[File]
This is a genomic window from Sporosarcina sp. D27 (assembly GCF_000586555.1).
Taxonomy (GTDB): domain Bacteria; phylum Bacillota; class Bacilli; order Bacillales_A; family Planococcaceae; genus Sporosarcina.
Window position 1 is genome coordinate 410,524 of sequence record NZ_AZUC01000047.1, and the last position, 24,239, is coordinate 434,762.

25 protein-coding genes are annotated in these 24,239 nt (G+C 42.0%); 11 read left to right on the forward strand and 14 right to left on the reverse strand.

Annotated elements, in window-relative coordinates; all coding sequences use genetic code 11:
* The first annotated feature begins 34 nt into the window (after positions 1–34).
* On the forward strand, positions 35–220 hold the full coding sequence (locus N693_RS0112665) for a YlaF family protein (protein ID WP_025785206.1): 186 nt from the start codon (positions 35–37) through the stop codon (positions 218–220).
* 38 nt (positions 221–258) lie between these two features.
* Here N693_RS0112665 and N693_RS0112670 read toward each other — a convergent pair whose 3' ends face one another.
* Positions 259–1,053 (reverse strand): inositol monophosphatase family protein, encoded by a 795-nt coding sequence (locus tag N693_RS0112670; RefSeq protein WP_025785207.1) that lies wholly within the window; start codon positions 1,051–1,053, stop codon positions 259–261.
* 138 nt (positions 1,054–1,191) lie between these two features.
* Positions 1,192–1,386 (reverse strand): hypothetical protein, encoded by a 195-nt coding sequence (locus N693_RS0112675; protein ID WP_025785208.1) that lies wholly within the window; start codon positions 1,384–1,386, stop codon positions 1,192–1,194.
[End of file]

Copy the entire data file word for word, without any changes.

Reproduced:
This is a genomic window from Sporosarcina sp. D27 (assembly GCF_000586555.1).
Taxonomy (GTDB): domain Bacteria; phylum Bacillota; class Bacilli; order Bacillales_A; family Planococcaceae; genus Sporosarcina.
Window position 1 is genome coordinate 410,524 of sequence record NZ_AZUC01000047.1, and the last position, 24,239, is coordinate 434,762.

25 protein-coding genes are annotated in these 24,239 nt (G+C 42.0%); 11 read left to right on the forward strand and 14 right to left on the reverse strand.

Annotated elements, in window-relative coordinates; all coding sequences use genetic code 11:
* The first annotated feature begins 34 nt into the window (after positions 1–34).
* On the forward strand, positions 35–220 hold the full coding sequence (locus N693_RS0112665) for a YlaF family protein (protein ID WP_025785206.1): 186 nt from the start codon (positions 35–37) through the stop codon (positions 218–220).
* 38 nt (positions 221–258) lie between these two features.
* Here N693_RS0112665 and N693_RS0112670 read toward each other — a convergent pair whose 3' ends face one another.
* Positions 259–1,053 (reverse strand): inositol monophosphatase family protein, encoded by a 795-nt coding sequence (locus tag N693_RS0112670; RefSeq protein WP_025785207.1) that lies wholly within the window; start codon positions 1,051–1,053, stop codon positions 259–261.
* 138 nt (positions 1,054–1,191) lie between these two features.
* Positions 1,192–1,386 (reverse strand): hypothetical protein, encoded by a 195-nt coding sequence (locus N693_RS0112675; protein ID WP_025785208.1) that lies wholly within the window; start codon positions 1,384–1,386, stop codon positions 1,192–1,194.